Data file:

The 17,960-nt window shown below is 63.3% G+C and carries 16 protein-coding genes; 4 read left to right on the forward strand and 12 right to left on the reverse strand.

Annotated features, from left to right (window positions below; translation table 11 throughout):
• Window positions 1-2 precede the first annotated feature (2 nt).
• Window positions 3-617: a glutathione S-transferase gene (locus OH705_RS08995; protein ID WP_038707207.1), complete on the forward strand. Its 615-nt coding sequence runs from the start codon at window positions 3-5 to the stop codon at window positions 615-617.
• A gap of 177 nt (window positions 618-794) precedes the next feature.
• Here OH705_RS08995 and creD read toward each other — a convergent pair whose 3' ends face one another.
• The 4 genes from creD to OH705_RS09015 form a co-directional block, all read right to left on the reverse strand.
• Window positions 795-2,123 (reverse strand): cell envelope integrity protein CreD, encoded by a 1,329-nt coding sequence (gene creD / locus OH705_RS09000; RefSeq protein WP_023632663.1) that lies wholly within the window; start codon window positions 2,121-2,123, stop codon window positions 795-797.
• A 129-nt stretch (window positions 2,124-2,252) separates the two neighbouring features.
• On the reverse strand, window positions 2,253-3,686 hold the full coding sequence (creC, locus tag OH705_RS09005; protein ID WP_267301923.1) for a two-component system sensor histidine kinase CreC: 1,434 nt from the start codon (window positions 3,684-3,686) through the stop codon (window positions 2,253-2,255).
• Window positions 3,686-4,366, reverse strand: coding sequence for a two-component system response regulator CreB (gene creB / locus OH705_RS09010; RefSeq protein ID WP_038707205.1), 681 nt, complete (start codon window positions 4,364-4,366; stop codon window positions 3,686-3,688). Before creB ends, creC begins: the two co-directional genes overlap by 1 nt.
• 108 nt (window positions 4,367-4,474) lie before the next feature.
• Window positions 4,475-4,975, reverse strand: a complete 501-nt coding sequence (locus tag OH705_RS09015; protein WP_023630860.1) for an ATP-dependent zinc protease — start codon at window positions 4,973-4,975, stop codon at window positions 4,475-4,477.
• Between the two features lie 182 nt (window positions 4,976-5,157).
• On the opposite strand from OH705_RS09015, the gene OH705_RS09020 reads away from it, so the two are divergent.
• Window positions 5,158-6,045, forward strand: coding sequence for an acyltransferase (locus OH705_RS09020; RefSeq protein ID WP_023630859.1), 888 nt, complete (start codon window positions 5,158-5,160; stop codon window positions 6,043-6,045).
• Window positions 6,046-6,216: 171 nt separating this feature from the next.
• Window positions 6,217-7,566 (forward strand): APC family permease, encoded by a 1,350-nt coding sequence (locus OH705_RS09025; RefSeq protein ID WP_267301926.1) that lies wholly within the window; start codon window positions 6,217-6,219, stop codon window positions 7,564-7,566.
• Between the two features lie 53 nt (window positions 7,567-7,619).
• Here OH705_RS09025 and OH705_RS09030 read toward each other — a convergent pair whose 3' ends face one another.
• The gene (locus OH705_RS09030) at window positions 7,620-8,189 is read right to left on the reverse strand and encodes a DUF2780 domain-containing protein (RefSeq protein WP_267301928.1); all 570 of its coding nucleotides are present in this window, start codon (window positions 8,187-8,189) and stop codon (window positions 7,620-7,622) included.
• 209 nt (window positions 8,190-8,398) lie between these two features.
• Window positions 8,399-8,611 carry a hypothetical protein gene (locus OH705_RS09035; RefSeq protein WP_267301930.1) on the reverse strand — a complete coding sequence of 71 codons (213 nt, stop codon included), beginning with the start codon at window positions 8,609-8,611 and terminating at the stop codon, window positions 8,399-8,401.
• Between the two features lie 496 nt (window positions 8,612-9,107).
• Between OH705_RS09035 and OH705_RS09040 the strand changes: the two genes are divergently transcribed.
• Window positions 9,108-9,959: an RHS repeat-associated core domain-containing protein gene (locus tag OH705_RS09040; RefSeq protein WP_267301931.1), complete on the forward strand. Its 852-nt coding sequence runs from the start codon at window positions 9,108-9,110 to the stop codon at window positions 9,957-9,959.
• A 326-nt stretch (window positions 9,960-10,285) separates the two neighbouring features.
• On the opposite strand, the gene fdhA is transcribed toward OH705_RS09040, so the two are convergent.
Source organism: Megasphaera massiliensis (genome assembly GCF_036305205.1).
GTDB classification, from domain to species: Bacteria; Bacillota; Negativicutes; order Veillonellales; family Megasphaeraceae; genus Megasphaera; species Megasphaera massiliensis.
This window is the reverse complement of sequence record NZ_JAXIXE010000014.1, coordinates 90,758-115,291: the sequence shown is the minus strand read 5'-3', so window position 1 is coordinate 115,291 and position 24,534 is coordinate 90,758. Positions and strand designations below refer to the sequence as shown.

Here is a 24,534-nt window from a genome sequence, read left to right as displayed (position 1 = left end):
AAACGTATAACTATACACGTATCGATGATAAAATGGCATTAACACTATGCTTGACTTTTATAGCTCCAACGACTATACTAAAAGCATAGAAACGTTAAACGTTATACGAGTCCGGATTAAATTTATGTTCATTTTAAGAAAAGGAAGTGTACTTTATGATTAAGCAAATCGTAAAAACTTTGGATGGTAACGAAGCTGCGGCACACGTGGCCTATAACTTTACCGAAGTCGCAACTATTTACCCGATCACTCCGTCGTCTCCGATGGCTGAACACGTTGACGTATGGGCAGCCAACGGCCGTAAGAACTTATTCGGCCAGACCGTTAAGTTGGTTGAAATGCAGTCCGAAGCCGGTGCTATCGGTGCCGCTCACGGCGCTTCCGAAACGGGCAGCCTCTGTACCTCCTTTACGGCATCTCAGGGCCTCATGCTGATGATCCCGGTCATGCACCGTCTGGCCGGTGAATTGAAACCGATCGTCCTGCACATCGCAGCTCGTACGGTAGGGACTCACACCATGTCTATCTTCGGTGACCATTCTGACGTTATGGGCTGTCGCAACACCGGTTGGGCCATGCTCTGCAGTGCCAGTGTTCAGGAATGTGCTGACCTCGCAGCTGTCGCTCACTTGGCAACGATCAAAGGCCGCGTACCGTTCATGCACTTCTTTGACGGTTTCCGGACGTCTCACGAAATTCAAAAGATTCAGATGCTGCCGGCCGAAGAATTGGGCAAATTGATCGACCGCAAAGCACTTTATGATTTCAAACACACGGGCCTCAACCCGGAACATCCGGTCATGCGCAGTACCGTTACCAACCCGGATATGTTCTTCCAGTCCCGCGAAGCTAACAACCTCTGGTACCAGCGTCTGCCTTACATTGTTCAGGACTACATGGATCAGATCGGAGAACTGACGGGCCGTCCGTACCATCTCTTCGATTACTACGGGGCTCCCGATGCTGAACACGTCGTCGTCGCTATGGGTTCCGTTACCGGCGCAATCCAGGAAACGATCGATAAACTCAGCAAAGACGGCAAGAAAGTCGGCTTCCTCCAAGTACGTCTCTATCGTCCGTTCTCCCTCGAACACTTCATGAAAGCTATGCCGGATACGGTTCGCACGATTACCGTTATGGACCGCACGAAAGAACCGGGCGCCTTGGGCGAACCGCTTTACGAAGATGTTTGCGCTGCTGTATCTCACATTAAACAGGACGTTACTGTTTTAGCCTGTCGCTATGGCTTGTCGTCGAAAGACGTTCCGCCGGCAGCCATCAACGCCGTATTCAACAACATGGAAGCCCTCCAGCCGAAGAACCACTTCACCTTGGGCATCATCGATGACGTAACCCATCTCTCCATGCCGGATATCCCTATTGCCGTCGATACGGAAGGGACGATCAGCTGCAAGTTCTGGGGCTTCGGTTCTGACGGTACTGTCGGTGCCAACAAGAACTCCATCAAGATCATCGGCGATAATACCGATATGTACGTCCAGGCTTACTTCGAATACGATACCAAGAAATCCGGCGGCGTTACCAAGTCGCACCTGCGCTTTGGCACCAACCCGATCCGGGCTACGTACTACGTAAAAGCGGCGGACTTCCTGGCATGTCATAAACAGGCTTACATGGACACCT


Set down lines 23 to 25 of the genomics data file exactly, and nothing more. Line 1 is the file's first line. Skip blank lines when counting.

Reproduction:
• Window positions 8,399-8,611 carry a hypothetical protein gene (locus OH705_RS09035; RefSeq protein WP_267301930.1) on the reverse strand — a complete coding sequence of 71 codons (213 nt, stop codon included), beginning with the start codon at window positions 8,609-8,611 and terminating at the stop codon, window positions 8,399-8,401.
• Between the two features lie 496 nt (window positions 8,612-9,107).
• Between OH705_RS09035 and OH705_RS09040 the strand changes: the two genes are divergently transcribed.